Corbyn's Trident defeat means Britain will break international law

The debate over Trident's successor is dead.
The debate over Trident's successor is dead.
Ian Dunt By

Jeremy Corbyn's Labour conference defeat on Trident effectively ends the attempts to prevent a like-for-like replacement to the nuclear weapon system. Just 0.16% of the trade union vote and 7.1% of the constituency Labour party vote backed a debate. For the trade unions, it's a jobs issue, not a moral or military one. For most constituency parties, it's an irrelevance - a throwback to the 1970s

Without a debate, Labour remains officially committed to supporting a replacement. Pro-Trident frontbenchers, like deputy leader Tom Watson or shadow foreign secretary Hilary Benn, can now vote with the vast majority of Tory MPs for renewal. With the Lib Dems reduced to just eight MPs, anti-Trident Labour MPs don't have a chance of killing it off at the main 'gateway' decision stage, even when you add parliament's 56 new SNP MPs to the equation.

The debate over Trident's successor is dead. Britain will almost certainly have a continuous at-sea nuclear weapon until the 2040s, at the cost of about £25 billion and £1.5 billion a year running costs.

We're told this is the moderate, grown-up, common sense view. If so, the world has been turned on its head. The like-for-like replacement is probably illegal, financially insane, militarily nonsensical and morally intolerable.

British politics has somehow reached a stage where the contravention of a major international treaty is now the only reasonable belief one can hold.

The nuclear non-proliferation treaty, to which Britain has been a signatory since 1970, says that signatories should pursue "negotiations in good faith on effective measures" for slowing the nuclear arms race and achieving nuclear disarmament.

A legal opinion from Rabinder Singh QC and professor Christine Chinkin in 2005 found that a Trident replacement is "not conducive to entering into negotiations for disarmament" and "evinces no intention to 'bring to a conclusion negotiations leading to nuclear disarmament in all its aspects'."

Of course, none of this is mentioned when Britain goes around the world telling Iran, North Korea and the others to abide by the treaty. The hypocrisy of Britain's position is utterly glaring, but it is almost never mentioned in press coverage of the Trident issue.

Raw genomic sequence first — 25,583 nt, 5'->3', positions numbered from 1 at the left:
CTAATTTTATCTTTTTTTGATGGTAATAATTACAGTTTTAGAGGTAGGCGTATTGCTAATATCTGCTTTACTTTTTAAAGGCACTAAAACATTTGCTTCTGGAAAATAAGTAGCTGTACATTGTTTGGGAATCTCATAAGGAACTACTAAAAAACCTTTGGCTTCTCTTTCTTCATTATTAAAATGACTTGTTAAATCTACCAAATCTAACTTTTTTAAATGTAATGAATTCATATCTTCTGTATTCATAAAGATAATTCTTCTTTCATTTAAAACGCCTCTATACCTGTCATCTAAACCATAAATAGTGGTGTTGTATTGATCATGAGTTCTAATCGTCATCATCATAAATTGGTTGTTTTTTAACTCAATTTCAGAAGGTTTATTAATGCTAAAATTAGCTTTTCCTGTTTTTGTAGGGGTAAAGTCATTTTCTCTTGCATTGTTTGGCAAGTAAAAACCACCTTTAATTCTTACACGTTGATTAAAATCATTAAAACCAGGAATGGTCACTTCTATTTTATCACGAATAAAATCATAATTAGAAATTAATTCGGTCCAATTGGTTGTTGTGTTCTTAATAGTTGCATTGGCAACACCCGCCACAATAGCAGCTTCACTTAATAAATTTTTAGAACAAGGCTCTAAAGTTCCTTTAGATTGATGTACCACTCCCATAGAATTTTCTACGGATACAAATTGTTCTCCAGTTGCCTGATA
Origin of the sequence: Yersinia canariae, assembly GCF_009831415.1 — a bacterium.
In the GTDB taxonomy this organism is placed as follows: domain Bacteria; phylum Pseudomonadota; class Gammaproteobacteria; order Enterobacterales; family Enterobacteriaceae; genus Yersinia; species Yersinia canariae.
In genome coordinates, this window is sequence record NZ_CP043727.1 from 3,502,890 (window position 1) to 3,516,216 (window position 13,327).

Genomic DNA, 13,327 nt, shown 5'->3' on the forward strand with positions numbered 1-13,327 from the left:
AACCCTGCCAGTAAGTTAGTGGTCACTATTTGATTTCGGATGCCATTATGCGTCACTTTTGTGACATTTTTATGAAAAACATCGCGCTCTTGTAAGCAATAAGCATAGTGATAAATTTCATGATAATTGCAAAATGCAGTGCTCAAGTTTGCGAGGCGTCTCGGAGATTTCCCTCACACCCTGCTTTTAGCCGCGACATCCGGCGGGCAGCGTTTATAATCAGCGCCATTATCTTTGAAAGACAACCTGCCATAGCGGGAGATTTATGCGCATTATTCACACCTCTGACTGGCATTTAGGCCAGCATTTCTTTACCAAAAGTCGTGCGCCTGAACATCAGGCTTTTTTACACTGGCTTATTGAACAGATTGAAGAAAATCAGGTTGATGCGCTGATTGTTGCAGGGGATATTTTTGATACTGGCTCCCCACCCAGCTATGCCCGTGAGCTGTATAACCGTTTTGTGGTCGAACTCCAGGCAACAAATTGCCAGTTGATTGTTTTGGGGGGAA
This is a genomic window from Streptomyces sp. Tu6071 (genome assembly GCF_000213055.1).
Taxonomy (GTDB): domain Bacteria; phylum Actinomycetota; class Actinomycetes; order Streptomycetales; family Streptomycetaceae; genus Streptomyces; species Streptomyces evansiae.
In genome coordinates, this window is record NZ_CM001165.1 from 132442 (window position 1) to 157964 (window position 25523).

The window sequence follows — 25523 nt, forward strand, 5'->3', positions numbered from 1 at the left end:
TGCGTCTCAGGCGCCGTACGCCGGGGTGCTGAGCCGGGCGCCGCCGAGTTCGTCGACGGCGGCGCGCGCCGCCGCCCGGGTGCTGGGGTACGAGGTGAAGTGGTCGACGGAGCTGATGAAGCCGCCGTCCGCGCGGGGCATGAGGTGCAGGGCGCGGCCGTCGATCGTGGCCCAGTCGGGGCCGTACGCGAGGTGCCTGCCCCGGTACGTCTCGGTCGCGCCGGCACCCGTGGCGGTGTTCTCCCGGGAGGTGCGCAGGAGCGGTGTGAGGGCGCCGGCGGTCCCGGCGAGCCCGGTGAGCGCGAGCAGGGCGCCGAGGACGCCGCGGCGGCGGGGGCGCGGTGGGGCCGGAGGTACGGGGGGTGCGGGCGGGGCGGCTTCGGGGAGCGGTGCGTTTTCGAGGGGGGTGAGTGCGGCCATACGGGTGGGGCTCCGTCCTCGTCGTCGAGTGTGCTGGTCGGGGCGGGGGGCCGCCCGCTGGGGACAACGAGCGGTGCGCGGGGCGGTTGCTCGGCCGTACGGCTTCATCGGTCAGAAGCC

There's even an argument that replacement encourages the proliferation of nuclear weapons – one of the few aspects of the treaty which has so far been successful. As Kofi Annan told the UN:

"The more that those states that already have [nuclear weapons] increase their arsenals, or insist that such weapons are essential to their national security, the more other states feel that they too must have them for their security."

We don't have to unilaterally scrap Trident. All that is really required for Britain to abide by the treaty is to reduce its nuclear capacity while replacing it. But we failed to do that in 1980, when we replaced Polaris with Trident, whose warheads could be independently aimed to achieve the destruction of a much greater range of targets across a greater range of delivery. As the Lib Dems suggested while in government, we could sacrifice the continuous at-sea nature of the weapon and still keep our deterrent while abiding by the treaty and leading the world by example.

Downgrading Trident would actually be the preferred option among members of the public. A 2013 YouGov poll found 35% of members of the public supported replacement with a less powerful and cheaper deterrent, while 25% favoured like-for-like replacement. A quarter wanted it scrapped.

Generally speaking the public are supportive of the nuclear deterrent. But dig a little deeper and the support is fickle. A 2005 survey found that when you inform people that the cost of Trident is £25 billion, a majority opposes its replacement.

The figures on nuke usage are fascinating. Just nine per cent of people support using nukes against a conventionally-armed foe. Even where a state had used nukes against Britain, only 53% of people would support Britain using them in response.

When you drop the military jargon and discuss what a nuclear weapon actually does – murders millions of men, women and children – most people are instinctively uncomfortable with them. Only a psychopath would be OK with the notion. But apparently countenancing a global war crime is the only adult position one can hold on the issue.

Despite Corbyn's best efforts, that debate is now off the table. But let's not pretend the moderate position has won.


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